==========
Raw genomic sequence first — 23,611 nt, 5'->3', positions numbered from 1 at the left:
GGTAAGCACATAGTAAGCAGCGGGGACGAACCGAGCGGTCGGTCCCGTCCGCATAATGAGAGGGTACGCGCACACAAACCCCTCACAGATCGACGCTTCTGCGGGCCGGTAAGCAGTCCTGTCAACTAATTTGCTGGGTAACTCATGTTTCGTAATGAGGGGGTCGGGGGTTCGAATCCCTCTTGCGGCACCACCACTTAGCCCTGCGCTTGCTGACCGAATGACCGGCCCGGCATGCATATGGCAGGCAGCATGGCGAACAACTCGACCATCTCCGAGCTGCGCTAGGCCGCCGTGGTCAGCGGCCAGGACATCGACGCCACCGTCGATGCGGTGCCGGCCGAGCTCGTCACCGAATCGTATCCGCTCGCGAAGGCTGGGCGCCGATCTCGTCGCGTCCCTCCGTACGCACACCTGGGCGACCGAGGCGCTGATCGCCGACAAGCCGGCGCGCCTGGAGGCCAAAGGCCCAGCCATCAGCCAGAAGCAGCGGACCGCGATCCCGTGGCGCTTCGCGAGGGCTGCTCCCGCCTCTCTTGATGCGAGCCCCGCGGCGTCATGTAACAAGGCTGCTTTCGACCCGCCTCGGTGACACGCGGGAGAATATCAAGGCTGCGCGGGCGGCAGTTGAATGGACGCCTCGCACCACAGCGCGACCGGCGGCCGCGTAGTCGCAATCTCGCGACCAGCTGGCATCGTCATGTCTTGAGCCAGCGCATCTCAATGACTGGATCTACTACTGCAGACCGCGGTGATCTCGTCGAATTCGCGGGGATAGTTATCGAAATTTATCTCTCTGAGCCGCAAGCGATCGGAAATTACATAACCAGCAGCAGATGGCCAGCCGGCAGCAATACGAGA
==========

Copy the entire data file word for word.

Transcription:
Raw genomic sequence first — 23,611 nt, 5'->3', positions numbered from 1 at the left:
GGTAAGCACATAGTAAGCAGCGGGGACGAACCGAGCGGTCGGTCCCGTCCGCATAATGAGAGGGTACGCGCACACAAACCCCTCACAGATCGACGCTTCTGCGGGCCGGTAAGCAGTCCTGTCAACTAATTTGCTGGGTAACTCATGTTTCGTAATGAGGGGGTCGGGGGTTCGAATCCCTCTTGCGGCACCACCACTTAGCCCTGCGCTTGCTGACCGAATGACCGGCCCGGCATGCATATGGCAGGCAGCATGGCGAACAACTCGACCATCTCCGAGCTGCGCTAGGCCGCCGTGGTCAGCGGCCAGGACATCGACGCCACCGTCGATGCGGTGCCGGCCGAGCTCGTCACCGAATCGTATCCGCTCGCGAAGGCTGGGCGCCGATCTCGTCGCGTCCCTCCGTACGCACACCTGGGCGACCGAGGCGCTGATCGCCGACAAGCCGGCGCGCCTGGAGGCCAAAGGCCCAGCCATCAGCCAGAAGCAGCGGACCGCGATCCCGTGGCGCTTCGCGAGGGCTGCTCCCGCCTCTCTTGATGCGAGCCCCGCGGCGTCATGTAACAAGGCTGCTTTCGACCCGCCTCGGTGACACGCGGGAGAATATCAAGGCTGCGCGGGCGGCAGTTGAATGGACGCCTCGCACCACAGCGCGACCGGCGGCCGCGTAGTCGCAATCTCGCGACCAGCTGGCATCGTCATGTCTTGAGCCAGCGCATCTCAATGACTGGATCTACTACTGCAGACCGCGGTGATCTCGTCGAATTCGCGGGGATAGTTATCGAAATTTATCTCTCTGAGCCGCAAGCGATCGGAAATTACATAACCAGCAGCAGATGGCCAGCCGGCAGCAATACGAGA